Thursday, January 27, 2011

Flawed

Flaws are what make us human

Love is what makes us awesome

Here's a tale of two flawed people trying to find a path to awesome

Enjoy
.

Lost and Found

© Mike Kimera 2011

The first thing most men see is the leg that isn’t there. Some scan the rest of me as if trying to solve an unexpected puzzle. Few make it as far as my face. Almost none make eye contact and those that do are quick to look away.

I was never a crowd-stopping beauty, but I was young enough and pretty enough for men to give me at least a smile.

I took it for granted before the accident. I’m surprised at how much I miss it now.

Tonight I’m sitting on a bar stool, wearing my sexiest frock and I’m still mostly invisible.

My helmet protected my face and the physio I’ve done since the accident has kept me in shape. I’m mostly the woman I always was. Apart from the leg that isn’t there. And the fact that I can’t ride a bike anymore. And that I’ve slept alone for the past six months.

Racing my Suzuki used to be my passion. Nothing matched the thrill of canting my bike over and powering through a curve. I was fearless on the track. I knew I could handle anything a race threw at me.

It turned out that what I couldn’t handle was a quick ride to the shops to pick up some milk. A housewife who could barely see over the steering wheel of her Range Rover, side-swiped me on Camden High Street, crushing my left leg so badly that it had to be amputated below the knee.

I’ve been told many times that it could have been worse; I could have been paralyzed or killed instead of just having a limb trimmed.

I’ve tried to look at it that way, to be grateful for what I have rather than angry about what I’ve lost but I can’t quite get myself there.

In my dreams, I still ride, I still run, I still see desire in the eyes of the men I meet.

My therapist says that I’m grieving for my leg. That this is normal. That it will pass.

My therapist is full of shit.

Amputation is not normal. It will not pass. And it is not my leg I grieve for, it is the life I have lost and which I know I will never get back.

Anyway, I don’t want the grief to pass. Grief gives me a focus for my rage and a reason for my tears.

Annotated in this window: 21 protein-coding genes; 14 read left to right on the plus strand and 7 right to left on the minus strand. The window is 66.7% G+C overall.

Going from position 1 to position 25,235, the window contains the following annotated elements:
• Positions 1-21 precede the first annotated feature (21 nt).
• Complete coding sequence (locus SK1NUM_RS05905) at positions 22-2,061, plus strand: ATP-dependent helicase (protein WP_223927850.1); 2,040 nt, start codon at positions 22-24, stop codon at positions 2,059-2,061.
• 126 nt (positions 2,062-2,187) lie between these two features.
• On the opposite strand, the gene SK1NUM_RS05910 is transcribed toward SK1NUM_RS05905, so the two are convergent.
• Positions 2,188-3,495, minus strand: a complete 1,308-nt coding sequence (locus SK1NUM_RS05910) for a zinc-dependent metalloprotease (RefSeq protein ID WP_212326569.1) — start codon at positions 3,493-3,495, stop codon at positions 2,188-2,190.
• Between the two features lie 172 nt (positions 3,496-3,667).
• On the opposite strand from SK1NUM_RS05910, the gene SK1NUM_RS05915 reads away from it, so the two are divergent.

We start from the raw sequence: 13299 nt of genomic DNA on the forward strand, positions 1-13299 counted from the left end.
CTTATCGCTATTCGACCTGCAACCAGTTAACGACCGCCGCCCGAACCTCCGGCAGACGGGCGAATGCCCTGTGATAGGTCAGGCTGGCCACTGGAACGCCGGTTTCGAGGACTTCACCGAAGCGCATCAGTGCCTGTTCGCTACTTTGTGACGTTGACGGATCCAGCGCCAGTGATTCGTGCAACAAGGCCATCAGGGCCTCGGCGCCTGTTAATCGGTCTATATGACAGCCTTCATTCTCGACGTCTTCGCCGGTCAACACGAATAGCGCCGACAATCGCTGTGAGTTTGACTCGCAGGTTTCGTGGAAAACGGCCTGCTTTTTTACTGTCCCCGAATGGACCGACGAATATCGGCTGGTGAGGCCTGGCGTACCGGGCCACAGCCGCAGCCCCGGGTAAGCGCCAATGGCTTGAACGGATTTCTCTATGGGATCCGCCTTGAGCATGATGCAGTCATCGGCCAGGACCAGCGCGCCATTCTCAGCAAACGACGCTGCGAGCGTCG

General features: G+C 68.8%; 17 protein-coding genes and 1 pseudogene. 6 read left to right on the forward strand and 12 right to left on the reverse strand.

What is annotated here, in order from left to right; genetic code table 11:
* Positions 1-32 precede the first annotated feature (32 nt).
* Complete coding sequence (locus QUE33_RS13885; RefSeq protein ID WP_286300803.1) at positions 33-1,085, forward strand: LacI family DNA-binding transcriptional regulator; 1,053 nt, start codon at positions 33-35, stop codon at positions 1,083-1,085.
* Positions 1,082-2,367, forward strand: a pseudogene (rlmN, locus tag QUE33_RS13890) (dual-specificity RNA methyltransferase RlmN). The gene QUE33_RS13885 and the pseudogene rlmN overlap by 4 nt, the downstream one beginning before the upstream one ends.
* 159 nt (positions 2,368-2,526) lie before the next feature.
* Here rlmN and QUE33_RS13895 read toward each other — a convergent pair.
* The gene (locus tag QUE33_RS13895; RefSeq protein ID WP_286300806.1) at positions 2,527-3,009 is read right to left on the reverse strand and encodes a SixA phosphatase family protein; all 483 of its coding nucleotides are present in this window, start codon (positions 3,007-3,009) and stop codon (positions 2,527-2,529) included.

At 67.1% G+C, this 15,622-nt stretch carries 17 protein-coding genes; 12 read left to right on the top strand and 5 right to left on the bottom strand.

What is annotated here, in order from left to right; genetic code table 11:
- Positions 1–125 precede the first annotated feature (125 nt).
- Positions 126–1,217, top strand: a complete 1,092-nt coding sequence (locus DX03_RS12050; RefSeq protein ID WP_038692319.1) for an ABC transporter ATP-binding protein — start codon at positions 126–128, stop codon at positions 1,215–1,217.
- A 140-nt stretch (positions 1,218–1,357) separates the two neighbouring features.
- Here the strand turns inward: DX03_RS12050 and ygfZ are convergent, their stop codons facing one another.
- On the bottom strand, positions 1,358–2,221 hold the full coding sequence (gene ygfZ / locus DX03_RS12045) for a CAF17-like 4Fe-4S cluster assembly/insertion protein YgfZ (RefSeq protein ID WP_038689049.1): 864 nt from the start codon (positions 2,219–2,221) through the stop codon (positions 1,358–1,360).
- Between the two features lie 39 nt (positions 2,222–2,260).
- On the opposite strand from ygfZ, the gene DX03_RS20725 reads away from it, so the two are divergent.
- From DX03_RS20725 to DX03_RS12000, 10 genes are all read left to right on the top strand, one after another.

I refused the prosthetic limb they offered me. Accepting it would have made the amputation real; confirming the permanence of my gimp status.

Before the accident, I used to come to this bar when I wanted to find someone to spend the night with. I met Jonas here. We’d been together for a couple of months when I popped out to get some milk. We were a Saturday-night-fuck kind of couple. I enjoyed the way he danced. He enjoyed the way I looked on his arm. We had fun together in bed. We both knew that we were just passing time together.

Jonas stayed with me until he was sure that I was going to live, then he said he was sorry and left.

He was a nice guy who wanted to have some fun. He wanted me to live but he didn’t want to be tied to a cripple for the rest of his life. I knew exactly how he felt.

So now I’m on my third drink of the evening and not one man has talked to me. The bar stools on either side of me have stayed empty although the bar is filling up. I can tell the barman wants me gone; I’m bad for business.

“Can I buy you a drink?”

It’s not the most original line, but it’s the only one I’ve heard all night so I’m already smiling as I turn on my stool to find the source of the voice.

Not bad. A little older than me. Well, maybe a decade older than me. Not handsome but not Quasimodo either. Two things make him seem out of place: he’s wearing bike leathers and he’s looking me in the eye rather than staring at the place where my leg should be.

“Why do you want to buy me a drink?”

That wasn’t my normal reply. I’m not sure where it came from. Or what it means.

Apparently completely unfazed by my departure from the normal mating ritual, he smiles and says, “I don’t. The drink is just an excuse to talk to you.”

It’s my turn to smile. He has a nice voice. He sounds honest and friendly.